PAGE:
When interpreting the results of our study, it is important consider the role that subjects’ doctors may have played in their behavior. One possible explanation for associations between ego’s and alter’s aspirin use is that they both have the same physician who encouraged aspirin use. In our study sample, we were able to identify ego-alter pairs who shared the same doctor and adjust our estimates for this potential confounder. Associations between ego’s and alter’s aspirin use were quite robust to this adjustment and it does not appear that shared doctors can account for our results (see Table S1 in the online data supplement). Unfortunately, our data do not allow us to know whether egos who were influenced by alters’ aspirin use involved their doctors in their aspirin use decisions (e.g., when an ego learns of an alter’s aspirin use, does she then turn to her physician for advice about aspirin prophylaxis?).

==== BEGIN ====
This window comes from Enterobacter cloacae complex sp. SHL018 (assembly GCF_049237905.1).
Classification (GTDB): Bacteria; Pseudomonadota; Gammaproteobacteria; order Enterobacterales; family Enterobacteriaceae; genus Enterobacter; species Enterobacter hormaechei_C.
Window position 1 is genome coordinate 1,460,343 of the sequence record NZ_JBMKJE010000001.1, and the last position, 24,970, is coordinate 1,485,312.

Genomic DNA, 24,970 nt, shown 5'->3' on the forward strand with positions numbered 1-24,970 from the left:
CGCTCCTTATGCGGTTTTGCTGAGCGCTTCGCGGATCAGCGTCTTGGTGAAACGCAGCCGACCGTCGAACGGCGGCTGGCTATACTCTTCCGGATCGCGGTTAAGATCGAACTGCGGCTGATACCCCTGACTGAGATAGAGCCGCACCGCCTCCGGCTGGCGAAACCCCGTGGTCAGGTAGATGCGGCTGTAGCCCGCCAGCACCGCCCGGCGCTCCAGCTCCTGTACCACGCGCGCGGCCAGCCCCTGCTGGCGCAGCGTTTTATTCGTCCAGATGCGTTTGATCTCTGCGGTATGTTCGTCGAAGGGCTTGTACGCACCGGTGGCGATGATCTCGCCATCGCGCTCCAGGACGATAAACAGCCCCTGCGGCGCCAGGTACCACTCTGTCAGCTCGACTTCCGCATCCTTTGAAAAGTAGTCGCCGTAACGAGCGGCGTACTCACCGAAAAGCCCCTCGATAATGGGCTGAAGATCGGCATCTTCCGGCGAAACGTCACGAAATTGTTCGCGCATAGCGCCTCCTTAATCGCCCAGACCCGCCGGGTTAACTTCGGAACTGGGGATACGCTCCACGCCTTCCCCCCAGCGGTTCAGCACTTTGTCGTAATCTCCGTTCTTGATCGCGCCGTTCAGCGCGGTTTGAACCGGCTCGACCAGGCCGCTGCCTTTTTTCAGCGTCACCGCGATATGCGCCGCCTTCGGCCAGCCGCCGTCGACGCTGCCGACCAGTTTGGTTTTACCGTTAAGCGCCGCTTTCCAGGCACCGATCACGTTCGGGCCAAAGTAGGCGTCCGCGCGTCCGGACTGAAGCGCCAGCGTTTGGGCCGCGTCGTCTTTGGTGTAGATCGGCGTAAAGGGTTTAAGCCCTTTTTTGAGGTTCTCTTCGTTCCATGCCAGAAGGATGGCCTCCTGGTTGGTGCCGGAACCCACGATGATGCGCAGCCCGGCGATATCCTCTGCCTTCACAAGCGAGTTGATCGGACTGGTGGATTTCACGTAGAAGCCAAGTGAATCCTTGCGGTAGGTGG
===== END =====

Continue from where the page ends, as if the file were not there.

In an effort to focus our study on egos who are likely candidates for aspirin prophylaxis, we analyzed women ages 55 to 70 and men ages 45–79. We believe this broad, demographically-based definition of an aspirin use risk group is appropriate given that we are examining how people make choices about aspirin use outside of clinical settings. Further, because clinical recommendations regarding regular aspirin use were being developed over the period in our study (i.e., 1971–1998), it is important that we capture a broad segment of the general population.